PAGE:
"Why spend billions of dollars on developing genetically modified insects when the money could be directed towards (long term and sustainable) environmental engineering projects that hinder the ability of mosquitoes to breed in the first place?"Australia is pursuing a fifth approach to the problem, also with finance from the Gates Foundation: keep the mosquitoes and get rid of the diseases. This tantalising possibility is offered by the 'Wolbachia' bacterium, a bug known to be able to infect some mosquito species where it inhibits the transmission of viruses, and can induce reproductive disorders in the insects and reduce their lifespan. The trick is to breed novel (non-GM) Wolbachia strains adapted to the problematic mosquito species and able to exist stably in the population, keeping the diseases at bay without creating a species-gap in the ecosystem. Some very bright non-GM-obsessed scientific minds are putting their attention on the possibility of using Wolbachia for malaria prevention too.
The first stage of this approach is to study how Wolbachia-infected mozzies could be deployed on a usefully large, city-wide scale. So far, the answer seems to be to engage with the people in the area and give them mosquito-rearing kits with food and mosquito eggs to leave in a container of water in their backyard. So far, there's been no objection nor any request to pull the plug on the trials.
All annihilation-by-GM approaches suffer from the same fundamental problem. 'The mosquito' isn't a single organism, it's a whole range of loosely related, but far-ranging insects which are pollinators and form an important food source for fish, frogs, birds and bats. If you eliminate one species with a highly species-targetted technique, something will fill the gap; if you eliminate the plant- and animal-species dependent on the mosquitoes you've wiped out, something will fill that gap. These 'gap-filling somethings' could be harmful to humans, to animals, to our crops, to our water, and even to our soil.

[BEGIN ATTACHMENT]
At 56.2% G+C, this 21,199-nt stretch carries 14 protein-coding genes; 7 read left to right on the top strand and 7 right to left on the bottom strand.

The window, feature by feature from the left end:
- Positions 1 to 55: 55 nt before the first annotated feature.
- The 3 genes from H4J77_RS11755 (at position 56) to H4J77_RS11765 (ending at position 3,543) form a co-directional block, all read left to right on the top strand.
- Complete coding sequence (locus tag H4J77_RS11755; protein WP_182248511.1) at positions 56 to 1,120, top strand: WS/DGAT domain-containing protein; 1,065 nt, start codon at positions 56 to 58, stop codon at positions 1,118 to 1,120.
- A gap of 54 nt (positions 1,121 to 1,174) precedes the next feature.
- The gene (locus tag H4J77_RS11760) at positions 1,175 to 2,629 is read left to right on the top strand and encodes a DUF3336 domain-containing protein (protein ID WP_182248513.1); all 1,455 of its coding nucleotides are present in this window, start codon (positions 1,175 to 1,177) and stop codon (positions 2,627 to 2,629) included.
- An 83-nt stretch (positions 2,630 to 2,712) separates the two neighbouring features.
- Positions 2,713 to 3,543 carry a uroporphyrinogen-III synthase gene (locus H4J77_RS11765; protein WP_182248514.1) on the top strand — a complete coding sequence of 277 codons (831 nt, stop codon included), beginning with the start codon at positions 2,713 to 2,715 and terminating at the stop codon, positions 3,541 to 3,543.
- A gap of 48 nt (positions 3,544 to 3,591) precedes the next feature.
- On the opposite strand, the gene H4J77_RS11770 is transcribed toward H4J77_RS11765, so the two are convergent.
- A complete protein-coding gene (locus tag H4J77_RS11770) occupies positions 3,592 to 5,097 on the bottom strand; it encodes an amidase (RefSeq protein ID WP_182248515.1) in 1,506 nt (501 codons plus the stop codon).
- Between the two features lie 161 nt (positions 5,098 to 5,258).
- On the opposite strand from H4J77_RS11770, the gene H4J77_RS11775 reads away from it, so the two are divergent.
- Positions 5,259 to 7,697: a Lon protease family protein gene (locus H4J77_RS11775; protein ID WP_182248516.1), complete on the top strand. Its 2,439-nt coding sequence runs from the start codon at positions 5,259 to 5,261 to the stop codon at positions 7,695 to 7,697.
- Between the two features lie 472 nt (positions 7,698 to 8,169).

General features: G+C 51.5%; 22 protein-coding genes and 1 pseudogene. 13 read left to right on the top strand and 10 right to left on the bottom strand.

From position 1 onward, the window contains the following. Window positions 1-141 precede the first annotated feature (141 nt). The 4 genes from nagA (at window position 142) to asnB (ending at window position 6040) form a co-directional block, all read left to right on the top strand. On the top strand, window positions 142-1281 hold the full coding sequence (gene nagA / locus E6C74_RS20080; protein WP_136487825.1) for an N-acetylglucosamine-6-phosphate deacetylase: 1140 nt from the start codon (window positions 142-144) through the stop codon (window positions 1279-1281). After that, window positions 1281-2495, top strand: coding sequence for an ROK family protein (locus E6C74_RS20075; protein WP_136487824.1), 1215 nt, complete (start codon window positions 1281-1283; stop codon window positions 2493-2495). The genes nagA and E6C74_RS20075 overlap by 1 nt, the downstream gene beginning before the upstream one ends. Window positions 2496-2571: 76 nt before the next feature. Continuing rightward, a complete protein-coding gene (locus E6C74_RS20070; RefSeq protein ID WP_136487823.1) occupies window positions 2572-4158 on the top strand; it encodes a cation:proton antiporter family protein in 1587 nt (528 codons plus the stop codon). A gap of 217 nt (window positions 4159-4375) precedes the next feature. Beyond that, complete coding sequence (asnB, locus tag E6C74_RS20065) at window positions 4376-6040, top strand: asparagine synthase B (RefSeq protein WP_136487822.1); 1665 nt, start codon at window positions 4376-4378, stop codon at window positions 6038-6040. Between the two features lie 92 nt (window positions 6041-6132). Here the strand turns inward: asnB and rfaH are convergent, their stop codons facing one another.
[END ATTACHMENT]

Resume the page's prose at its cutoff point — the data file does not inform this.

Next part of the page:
Wolbachia is also species-specific, but once introduced successfully, it will naturally infect the whole population without creating ecological gaps.
Gene drives seem to be the most commercially lucrative option and, of course, preferred by Big Biotech. However, the ethical questions raised by gene drives are huge. Check out GENE DRIVEN POLLUTION. Coming soon - February 2019.
 THE GENE DRIVE OFFENSIVE - February 2018
- Kelly Servick, This scientist convinced an Australian city to become a haven for mosquitoes, Science Magazine, 1.08.18
- Scott L. O'Neill, et al., 2018, Scaled deployment of Wolbachia to protect the community from dengue and other Aedes transmitted arboviruses, Gates Open Research 2:36
- Thomas Walker and Luciano Andrade Moreira, 2011, Can Wolbachia be used to control malaria?, Memorias IOC, 106
- Ming Li, et al., 2017, Germline Cas9 expression yields highly efficient genome engineering in a major worldwide disease vestor, Aedes aegypti, PNAS
- Ify Aniebo, Africa Doesn't Need Genetically Modified Mosquitoes, Scientific American, 13.11.18
- Minister claims GM mosquitoes didn't work, Cayman News, 23.11.18
- Africans paid 69 cents an hour to be bitten in GMO mosquito trial, GM Watch, 18.12.18